Abstract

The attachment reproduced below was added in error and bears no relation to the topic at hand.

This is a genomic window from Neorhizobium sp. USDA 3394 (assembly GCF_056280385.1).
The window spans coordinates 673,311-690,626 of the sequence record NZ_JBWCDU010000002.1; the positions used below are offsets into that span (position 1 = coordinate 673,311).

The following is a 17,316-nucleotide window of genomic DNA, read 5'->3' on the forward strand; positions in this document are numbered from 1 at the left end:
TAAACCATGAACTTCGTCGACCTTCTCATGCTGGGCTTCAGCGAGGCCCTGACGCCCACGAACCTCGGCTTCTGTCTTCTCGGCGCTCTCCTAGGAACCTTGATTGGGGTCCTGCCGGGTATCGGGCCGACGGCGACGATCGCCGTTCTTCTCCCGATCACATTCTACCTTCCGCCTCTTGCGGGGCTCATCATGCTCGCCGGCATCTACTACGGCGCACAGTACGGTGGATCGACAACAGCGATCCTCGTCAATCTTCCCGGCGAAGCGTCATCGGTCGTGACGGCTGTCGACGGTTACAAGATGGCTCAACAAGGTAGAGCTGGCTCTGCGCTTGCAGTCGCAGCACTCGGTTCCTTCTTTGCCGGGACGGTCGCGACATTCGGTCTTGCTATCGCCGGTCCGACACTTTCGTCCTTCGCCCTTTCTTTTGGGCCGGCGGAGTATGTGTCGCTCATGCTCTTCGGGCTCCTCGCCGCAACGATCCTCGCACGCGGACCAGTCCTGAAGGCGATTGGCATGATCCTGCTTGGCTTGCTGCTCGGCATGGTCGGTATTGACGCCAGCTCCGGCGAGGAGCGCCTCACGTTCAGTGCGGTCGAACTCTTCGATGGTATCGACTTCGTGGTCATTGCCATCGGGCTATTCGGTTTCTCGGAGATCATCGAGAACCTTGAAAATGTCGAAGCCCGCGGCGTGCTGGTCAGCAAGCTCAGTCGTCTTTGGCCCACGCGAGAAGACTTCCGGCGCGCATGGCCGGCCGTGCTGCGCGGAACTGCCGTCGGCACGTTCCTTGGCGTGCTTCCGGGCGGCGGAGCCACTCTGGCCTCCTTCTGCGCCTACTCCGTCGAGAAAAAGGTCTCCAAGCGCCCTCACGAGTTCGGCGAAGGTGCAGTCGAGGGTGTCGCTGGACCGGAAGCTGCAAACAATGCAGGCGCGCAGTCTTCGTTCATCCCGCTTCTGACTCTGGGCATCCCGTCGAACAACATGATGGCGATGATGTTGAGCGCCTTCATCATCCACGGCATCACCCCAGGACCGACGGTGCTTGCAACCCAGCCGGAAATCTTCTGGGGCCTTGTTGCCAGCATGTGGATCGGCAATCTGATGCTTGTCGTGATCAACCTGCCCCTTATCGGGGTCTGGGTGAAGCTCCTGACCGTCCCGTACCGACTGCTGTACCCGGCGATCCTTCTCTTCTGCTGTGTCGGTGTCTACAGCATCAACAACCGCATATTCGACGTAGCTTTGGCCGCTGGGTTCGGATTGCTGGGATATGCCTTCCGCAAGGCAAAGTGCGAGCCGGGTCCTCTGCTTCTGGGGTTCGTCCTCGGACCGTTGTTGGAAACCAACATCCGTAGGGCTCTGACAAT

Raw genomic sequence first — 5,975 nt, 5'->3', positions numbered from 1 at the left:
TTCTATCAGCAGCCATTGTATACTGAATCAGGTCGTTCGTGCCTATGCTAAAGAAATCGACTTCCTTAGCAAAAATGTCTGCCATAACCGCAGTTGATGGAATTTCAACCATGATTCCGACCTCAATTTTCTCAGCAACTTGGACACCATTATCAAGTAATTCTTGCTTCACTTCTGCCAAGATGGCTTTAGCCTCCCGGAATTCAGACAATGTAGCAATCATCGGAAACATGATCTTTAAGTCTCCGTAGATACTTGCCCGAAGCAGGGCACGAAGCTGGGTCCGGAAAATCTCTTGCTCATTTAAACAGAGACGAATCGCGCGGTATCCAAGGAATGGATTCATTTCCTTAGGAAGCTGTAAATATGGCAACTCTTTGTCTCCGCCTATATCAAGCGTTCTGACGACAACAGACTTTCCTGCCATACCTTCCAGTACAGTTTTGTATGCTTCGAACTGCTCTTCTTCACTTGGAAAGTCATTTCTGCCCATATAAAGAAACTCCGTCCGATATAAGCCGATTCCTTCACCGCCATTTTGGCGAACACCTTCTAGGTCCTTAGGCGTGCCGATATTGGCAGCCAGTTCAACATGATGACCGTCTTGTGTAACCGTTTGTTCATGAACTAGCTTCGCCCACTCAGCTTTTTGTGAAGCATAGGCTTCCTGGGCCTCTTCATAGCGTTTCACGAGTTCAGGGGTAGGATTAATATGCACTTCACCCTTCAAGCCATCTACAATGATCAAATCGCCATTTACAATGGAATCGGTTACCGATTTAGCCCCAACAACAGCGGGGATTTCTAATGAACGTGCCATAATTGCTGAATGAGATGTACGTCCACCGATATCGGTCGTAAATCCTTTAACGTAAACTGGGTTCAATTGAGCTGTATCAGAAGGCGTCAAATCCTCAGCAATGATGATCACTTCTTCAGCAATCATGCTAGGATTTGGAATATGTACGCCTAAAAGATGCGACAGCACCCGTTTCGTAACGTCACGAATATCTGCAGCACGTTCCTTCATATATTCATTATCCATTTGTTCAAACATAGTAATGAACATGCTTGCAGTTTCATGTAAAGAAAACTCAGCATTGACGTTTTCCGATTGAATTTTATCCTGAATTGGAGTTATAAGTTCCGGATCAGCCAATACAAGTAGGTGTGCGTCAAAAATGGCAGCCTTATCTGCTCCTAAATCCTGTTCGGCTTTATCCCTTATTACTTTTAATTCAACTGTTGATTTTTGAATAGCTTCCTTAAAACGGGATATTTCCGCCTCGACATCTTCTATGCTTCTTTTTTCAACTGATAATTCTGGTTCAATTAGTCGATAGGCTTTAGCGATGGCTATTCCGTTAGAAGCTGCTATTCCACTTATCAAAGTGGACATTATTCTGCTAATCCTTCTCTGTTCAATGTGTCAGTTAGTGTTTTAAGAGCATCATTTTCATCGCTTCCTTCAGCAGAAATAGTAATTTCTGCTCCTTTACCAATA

The purpose of this study was to examine the effect of job demands on job stress and the moderating effects of job control and procedural justice. Specifically, first, the job demands were divided into quantitative demands and qualitative demands, and relative effects of the two demands on job stress were compared. Second, the moderating effects of job control and procedural justice were tested. Data were collected from 454 employees engaged in various domestic companies. The results showed that both quantitative and qualitative demands had positively significant effects on job stress and qualitative demands had a greater effect on job stress than quantitative demands did. The results of moderating effects showed that job control had a moderating effect on the relationship between quantitative demand and job stress whereas there was no moderating effect of job control on the relationship between qualitative demand and job stress. Also there was a moderating effect of procedural justice on the relationship between quantitative demand and job stress, but contrary to the hypothesis, the relationship was stronger when procedural justice was high. Finally, the academic significance and practical implications of the study, the limitations and future research were discussed.